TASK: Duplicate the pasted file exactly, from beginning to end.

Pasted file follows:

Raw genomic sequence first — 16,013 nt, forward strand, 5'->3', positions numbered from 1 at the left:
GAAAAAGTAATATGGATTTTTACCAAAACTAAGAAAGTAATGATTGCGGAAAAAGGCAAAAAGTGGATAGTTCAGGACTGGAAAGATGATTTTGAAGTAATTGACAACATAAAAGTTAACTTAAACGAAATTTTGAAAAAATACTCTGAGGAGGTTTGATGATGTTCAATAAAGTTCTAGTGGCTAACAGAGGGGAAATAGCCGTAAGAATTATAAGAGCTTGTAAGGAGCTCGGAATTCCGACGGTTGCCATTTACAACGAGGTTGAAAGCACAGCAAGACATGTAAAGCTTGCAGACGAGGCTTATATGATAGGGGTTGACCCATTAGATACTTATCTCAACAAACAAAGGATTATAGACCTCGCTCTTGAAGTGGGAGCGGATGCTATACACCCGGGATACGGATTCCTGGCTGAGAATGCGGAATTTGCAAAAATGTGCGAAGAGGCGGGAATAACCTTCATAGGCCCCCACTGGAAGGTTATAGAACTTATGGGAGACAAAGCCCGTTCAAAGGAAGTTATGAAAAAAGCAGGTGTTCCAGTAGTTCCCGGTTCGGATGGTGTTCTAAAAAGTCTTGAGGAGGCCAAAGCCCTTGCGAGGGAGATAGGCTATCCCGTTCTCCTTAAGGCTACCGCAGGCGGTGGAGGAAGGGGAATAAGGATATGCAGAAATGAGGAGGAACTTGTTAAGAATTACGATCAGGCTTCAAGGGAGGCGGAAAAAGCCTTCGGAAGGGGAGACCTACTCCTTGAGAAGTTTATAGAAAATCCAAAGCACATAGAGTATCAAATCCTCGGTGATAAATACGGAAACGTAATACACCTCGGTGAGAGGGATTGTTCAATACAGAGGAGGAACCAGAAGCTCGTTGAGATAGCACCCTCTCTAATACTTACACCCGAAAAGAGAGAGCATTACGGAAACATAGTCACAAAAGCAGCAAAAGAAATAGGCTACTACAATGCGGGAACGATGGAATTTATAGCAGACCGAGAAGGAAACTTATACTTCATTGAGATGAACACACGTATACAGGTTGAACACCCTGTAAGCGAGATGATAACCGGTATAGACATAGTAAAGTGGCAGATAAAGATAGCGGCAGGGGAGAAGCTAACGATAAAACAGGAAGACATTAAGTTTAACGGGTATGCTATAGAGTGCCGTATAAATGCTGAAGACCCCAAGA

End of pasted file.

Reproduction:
Raw genomic sequence first — 16,013 nt, forward strand, 5'->3', positions numbered from 1 at the left:
GAAAAAGTAATATGGATTTTTACCAAAACTAAGAAAGTAATGATTGCGGAAAAAGGCAAAAAGTGGATAGTTCAGGACTGGAAAGATGATTTTGAAGTAATTGACAACATAAAAGTTAACTTAAACGAAATTTTGAAAAAATACTCTGAGGAGGTTTGATGATGTTCAATAAAGTTCTAGTGGCTAACAGAGGGGAAATAGCCGTAAGAATTATAAGAGCTTGTAAGGAGCTCGGAATTCCGACGGTTGCCATTTACAACGAGGTTGAAAGCACAGCAAGACATGTAAAGCTTGCAGACGAGGCTTATATGATAGGGGTTGACCCATTAGATACTTATCTCAACAAACAAAGGATTATAGACCTCGCTCTTGAAGTGGGAGCGGATGCTATACACCCGGGATACGGATTCCTGGCTGAGAATGCGGAATTTGCAAAAATGTGCGAAGAGGCGGGAATAACCTTCATAGGCCCCCACTGGAAGGTTATAGAACTTATGGGAGACAAAGCCCGTTCAAAGGAAGTTATGAAAAAAGCAGGTGTTCCAGTAGTTCCCGGTTCGGATGGTGTTCTAAAAAGTCTTGAGGAGGCCAAAGCCCTTGCGAGGGAGATAGGCTATCCCGTTCTCCTTAAGGCTACCGCAGGCGGTGGAGGAAGGGGAATAAGGATATGCAGAAATGAGGAGGAACTTGTTAAGAATTACGATCAGGCTTCAAGGGAGGCGGAAAAAGCCTTCGGAAGGGGAGACCTACTCCTTGAGAAGTTTATAGAAAATCCAAAGCACATAGAGTATCAAATCCTCGGTGATAAATACGGAAACGTAATACACCTCGGTGAGAGGGATTGTTCAATACAGAGGAGGAACCAGAAGCTCGTTGAGATAGCACCCTCTCTAATACTTACACCCGAAAAGAGAGAGCATTACGGAAACATAGTCACAAAAGCAGCAAAAGAAATAGGCTACTACAATGCGGGAACGATGGAATTTATAGCAGACCGAGAAGGAAACTTATACTTCATTGAGATGAACACACGTATACAGGTTGAACACCCTGTAAGCGAGATGATAACCGGTATAGACATAGTAAAGTGGCAGATAAAGATAGCGGCAGGGGAGAAGCTAACGATAAAACAGGAAGACATTAAGTTTAACGGGTATGCTATAGAGTGCCGTATAAATGCTGAAGACCCCAAGA